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100 Years of Political Theology: Vincent Lloyd’s Top Ten

Two parallel stacks of books on blue background

From the editor: Yesterday, Ted A. Smith of Emory University posted a wonderfully useful “Political Theology Start-up Kit” at the Religion in American History blog, summarizing what he thought were some of the key texts in the field over the past 100 years.  In response, I have invited a range of editors and contributors to Political Theology and Political Theology Today to offer their own “Top 10 lists” over the next couple weeks, based on their diverse approaches to and experiences within the field.  Our first contribution is from Vincent Lloyd, a co-editor of the journal Political Theology.

If an academic field is defined in part by its canon, wide divergence on canon would suggest that what appears to be a field might not really be one. In the case of political theology, there seems to be this sort of incoherence: an anthropologist writing an article about political theology may never have heard of Dorothee Sölle, while a seminary professor writing an article about political theology might never have heard of Claude Lefort.

I would argue that this is not incoherence but rather, in the contemporary Anglophone scholarly world, two separate conversations that have some overlap. One conversation is about political theology as a species of the genus Christian theology (and, some would claim, of “Jewish theology” or “Islamic theology” if such categories are coherent) that deals with questions of politics. The other conversation is happening in the critical humanities, that is, among certain literature scholars, political theorists, historians, anthropologists, social theorists, and cultural studies scholars who share an interest in questioning ideology, questioning the regnant ideas in the contemporary world that support the interests of the wealthy and powerful. These scholars note the way that secularism, the exclusion of religious ideas and practices, supports the interests of the wealthy and powerful, and they believe that turning to religious ideas – a turn once forbidden by their disciplinary conventions but now quite trendy – will do good political work. Carl Schmitt serves as a model for these critical humanities scholars because he both showed the link between secularism and liberal ideology and he turned to religious resources to present an alternative. Scholars in the critical humanities clearly have reason to listen to theologians talking about politics, for they are the guardians of those religious resources excluded by secularism; theologians have reason to listen to scholars of the critical humanities, for the latter can expand the sites in which theologians can see God working in the world and can sensitize theologians to the dangers of idolatries promoted by secularism.

This description of political theology in the contemporary academy as two conversations intentionally marginalizes certain types of scholarship. Humanities scholarship about our “secular age” that is not motivated by suspicion of ideology, I would assert, is not central to political theology. Scholarship that simply states the tenets of a religious community and applies them to a political problem, rather than describing the political in theological terms, is not central to political theology. Both systematic theology and secular “theory,” while important prerequisites for political theology of the two types, are not themselves central to political theology (so neither Barth nor Balthasar, neither Althusser nor Foucault make my top ten list).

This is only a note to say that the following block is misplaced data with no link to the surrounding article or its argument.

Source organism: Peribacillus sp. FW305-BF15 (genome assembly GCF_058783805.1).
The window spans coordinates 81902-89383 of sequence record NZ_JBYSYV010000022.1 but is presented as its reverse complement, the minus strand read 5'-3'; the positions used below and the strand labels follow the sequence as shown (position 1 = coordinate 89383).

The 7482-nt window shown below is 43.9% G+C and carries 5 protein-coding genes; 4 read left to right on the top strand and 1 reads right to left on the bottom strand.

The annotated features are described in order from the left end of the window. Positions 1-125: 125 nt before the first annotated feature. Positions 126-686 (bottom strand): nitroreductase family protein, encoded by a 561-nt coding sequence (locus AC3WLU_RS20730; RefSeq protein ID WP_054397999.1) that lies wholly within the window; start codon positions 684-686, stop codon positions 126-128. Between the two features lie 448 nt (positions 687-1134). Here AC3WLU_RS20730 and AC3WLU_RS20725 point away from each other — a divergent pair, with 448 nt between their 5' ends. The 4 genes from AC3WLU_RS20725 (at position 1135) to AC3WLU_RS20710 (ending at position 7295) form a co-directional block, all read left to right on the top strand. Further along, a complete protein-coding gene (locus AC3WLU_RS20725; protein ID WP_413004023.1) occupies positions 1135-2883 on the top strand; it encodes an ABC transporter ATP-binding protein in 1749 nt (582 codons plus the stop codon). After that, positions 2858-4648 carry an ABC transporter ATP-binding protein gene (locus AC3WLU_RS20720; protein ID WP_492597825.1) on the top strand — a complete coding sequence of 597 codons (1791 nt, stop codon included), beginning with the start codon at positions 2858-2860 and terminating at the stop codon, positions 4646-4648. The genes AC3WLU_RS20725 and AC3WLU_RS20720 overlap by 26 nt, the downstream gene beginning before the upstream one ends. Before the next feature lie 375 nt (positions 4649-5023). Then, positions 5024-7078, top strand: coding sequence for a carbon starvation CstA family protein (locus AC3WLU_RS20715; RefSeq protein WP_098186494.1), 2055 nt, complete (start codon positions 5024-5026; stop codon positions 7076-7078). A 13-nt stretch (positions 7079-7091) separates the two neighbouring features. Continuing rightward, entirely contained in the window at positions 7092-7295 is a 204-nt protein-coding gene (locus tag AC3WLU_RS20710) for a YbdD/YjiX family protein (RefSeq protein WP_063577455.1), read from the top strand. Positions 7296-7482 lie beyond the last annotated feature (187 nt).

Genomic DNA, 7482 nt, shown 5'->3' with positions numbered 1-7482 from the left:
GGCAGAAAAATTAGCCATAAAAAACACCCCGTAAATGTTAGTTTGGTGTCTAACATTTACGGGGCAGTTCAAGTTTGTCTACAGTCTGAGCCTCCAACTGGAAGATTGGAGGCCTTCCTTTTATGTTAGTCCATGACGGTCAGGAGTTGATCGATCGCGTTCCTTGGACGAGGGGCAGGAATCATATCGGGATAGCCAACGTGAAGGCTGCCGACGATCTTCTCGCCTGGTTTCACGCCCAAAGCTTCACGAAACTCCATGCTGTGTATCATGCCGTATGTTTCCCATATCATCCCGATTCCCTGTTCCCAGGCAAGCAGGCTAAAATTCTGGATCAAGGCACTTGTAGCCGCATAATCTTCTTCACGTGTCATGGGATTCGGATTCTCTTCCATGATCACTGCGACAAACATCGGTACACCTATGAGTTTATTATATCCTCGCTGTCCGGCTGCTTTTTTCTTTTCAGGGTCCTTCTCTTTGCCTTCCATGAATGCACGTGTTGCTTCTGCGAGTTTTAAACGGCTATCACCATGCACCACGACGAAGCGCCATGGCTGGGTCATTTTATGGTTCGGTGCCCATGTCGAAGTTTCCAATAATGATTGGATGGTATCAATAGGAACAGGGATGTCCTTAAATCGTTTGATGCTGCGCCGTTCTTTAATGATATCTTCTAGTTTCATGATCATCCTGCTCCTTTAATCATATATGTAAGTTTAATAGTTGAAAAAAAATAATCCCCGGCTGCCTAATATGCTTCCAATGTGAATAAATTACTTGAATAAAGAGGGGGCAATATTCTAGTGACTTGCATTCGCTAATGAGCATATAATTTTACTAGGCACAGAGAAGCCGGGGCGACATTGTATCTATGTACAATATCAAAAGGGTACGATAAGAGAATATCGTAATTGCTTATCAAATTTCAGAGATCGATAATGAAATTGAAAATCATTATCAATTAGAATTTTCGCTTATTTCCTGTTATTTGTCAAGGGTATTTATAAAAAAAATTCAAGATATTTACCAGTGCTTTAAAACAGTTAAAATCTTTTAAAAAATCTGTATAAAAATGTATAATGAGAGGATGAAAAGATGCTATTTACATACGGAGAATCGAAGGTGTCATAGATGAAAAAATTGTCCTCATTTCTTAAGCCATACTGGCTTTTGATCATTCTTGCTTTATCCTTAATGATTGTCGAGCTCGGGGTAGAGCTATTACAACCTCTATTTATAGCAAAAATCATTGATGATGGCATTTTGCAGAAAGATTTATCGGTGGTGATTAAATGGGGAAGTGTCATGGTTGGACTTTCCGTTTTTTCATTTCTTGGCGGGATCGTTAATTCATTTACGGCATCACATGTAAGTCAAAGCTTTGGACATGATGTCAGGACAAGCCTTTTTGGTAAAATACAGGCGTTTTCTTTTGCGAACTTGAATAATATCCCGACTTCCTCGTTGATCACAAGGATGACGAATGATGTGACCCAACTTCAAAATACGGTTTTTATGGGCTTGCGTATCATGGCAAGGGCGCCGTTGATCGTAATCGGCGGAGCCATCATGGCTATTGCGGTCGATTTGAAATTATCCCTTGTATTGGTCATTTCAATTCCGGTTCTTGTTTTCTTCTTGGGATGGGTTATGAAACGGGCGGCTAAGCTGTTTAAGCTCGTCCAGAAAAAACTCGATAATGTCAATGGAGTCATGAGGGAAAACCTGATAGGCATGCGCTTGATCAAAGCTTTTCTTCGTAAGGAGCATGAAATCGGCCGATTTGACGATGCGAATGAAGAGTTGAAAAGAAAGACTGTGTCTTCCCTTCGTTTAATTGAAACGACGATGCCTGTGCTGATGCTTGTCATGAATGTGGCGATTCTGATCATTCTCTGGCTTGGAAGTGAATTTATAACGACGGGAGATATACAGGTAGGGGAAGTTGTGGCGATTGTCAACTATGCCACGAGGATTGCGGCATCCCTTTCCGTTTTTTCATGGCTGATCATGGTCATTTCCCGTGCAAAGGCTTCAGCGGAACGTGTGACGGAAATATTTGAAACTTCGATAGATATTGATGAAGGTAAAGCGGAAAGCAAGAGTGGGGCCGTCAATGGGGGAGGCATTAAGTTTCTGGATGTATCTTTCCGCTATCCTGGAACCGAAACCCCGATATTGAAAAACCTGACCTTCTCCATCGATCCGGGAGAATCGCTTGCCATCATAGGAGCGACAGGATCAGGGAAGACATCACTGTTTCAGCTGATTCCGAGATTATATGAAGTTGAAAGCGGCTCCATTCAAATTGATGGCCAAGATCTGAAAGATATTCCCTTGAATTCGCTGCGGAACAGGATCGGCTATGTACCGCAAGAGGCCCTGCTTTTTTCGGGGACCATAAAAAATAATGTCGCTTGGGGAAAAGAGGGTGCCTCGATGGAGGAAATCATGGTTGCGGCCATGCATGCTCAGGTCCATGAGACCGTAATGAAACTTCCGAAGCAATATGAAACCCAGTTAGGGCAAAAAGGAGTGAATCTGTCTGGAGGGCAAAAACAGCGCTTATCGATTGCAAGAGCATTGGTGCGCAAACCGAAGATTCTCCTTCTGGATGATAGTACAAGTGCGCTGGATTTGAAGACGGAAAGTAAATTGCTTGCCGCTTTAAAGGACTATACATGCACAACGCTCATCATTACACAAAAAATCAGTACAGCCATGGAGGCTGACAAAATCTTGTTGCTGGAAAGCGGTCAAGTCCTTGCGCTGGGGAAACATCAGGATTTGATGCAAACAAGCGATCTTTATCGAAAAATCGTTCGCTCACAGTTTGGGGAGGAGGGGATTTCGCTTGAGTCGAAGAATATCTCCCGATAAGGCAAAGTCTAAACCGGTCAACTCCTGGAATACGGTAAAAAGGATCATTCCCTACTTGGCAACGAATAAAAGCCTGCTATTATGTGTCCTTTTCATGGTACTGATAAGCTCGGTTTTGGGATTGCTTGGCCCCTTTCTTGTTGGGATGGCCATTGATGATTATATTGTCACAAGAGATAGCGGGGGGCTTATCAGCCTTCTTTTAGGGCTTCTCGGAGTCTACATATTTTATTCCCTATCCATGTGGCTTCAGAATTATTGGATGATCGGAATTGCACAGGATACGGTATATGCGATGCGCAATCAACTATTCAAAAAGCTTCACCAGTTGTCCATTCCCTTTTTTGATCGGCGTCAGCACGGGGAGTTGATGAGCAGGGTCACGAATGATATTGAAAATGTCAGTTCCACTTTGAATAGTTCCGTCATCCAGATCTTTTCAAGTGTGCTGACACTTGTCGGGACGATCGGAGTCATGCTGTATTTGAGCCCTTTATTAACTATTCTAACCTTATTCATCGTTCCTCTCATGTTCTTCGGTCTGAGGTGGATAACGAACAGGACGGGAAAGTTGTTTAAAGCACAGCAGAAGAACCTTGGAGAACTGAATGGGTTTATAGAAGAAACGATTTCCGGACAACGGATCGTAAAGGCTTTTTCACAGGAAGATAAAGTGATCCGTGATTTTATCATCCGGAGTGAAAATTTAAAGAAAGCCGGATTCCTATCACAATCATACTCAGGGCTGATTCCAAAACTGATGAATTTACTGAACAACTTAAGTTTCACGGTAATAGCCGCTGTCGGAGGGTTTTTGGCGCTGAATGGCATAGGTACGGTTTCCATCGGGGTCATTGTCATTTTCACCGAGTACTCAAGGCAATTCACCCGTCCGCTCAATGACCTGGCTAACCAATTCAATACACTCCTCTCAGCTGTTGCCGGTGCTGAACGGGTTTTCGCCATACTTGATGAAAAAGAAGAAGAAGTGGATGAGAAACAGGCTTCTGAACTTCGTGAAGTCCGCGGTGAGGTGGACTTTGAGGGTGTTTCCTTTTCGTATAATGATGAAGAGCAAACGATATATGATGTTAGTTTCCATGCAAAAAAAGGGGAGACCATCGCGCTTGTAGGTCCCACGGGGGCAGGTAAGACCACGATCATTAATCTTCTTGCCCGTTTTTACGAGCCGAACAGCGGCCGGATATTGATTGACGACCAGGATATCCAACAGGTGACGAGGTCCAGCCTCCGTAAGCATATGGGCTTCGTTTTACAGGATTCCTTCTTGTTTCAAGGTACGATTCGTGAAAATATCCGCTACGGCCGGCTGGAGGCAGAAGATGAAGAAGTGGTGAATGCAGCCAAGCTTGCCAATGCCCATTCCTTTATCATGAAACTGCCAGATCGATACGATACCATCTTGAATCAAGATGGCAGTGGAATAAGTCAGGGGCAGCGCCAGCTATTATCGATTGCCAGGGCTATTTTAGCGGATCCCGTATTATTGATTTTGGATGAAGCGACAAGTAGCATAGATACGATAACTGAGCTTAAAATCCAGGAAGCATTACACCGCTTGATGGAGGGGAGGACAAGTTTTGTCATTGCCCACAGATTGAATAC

The discipline of religious studies, one would think, is uniquely suited to bring together the two conversations about political theology. However, this has not often been the case, in large part because of the extent that many religious studies scholars define themselves in opposition to theologians, and because of the resistance within religious studies to scholarship motivated by ideology critique (I’m not sure religious studies can even be considered part of the critical humanities). The journal Political Theology and this, its blog, do attempt to bridge the two political theology conversations, and I would like to think that they offer the most promising direction forward.

 

In compiling a “top ten” list, of the past century’s scholarship on political theology, I’ve had to make two lists, a list of five books that are important for theological discussions and another list of five books that are important for critical humanities discussions. Obviously, in such a short list, my choices are, to some extent provocative rather than comprehensive. These are not the books that are cited the most frequently. Rather, they are (some of) the books that, I think, given the current shape of the conversation, ought to be considered central. Within each list, the books appear in alphabetical order:

“Theology”

James Cone, A Black Theology of Liberation

John Milbank, Theology and Social Theory

Jürgen Moltmann, The Crucified God

Simone Weil, Gravity and Grace

John Howard Yoder, The Politics of Jesus

 

“Humanities”

Walter Benjamin, Selected Writings

Jacques Derrida, Acts of Religion

Ernst Kantorowicz, The King’s Two Bodies

Carl Schmitt, Political Theology

Eric Voegelin, Modernity Without Restraint

One Comment

  1. Pingback: 100 Years of Political Theology: Dave True’s Top Ten | Political Theology Today

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